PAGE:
MPs demand inclusion in sweetheart tax deals
The Cabinet should inform the Second Chamber about what arrangements the Tax Service has made with multinationals. This is according to an opinion piece in the Volkskrant written by Jesse Klaver (GroenLinks), Arnold Merkies (SP,) Carola Schouten (ChristenUnie) and Pieter Omtzigt (CDA).
The Members of Parliament, all of them financial spokespeople for an opposition party, say that the Second Chamber can not verify that arrangements between, for example, Starbucks and the Tax Service, fall within the limits of the law.
Last month it was revealed that the United States coffee chain Starbucks was able to avoid millions of euros in taxes through a complicated construction. The politicians also referred to other examples. Between 2009 and 2013, Disney only paid one quarter percent tax. Over the past ten years, online store Amazon only paid one percent tax on European revenues.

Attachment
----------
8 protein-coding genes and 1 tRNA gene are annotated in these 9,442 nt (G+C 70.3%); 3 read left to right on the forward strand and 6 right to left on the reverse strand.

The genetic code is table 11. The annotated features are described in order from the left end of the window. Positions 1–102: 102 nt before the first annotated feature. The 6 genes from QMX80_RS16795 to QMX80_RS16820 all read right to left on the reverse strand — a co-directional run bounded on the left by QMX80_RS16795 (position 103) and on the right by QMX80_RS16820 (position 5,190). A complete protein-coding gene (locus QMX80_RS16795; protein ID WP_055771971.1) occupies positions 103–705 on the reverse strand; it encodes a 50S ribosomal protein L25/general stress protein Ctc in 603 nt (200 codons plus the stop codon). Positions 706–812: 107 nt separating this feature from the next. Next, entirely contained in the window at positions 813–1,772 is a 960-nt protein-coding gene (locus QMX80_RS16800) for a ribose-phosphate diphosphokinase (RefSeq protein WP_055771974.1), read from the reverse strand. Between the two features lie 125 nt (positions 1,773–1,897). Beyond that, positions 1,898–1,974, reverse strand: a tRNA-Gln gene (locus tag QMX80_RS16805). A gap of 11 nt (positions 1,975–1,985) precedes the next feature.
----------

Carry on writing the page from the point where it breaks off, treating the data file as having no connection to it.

The European Commission is currently investigating whether the tax arrangements with Starbucks do not amount to unlawful state aid from the Netherlands. "A serious matter, so it would be good if the Second Chamber as monitor of the government could thoroughly look at what arrangements have been made", the parliamentarians wrote.
State Secretary Eric Wiebes earlier said that he has confident in the outcome of the Brussels investigation. Thus far the Cabinet has not given any insight into the nature of the agreements. According to the law, it is forbidden to disclosed tax information on companies if it is not necessary for the implementation of the Tax Code.
The Parliament Members write that the Cabinet can do it because, according to them, the duty on confidentiality does not apply when it serves a public interest.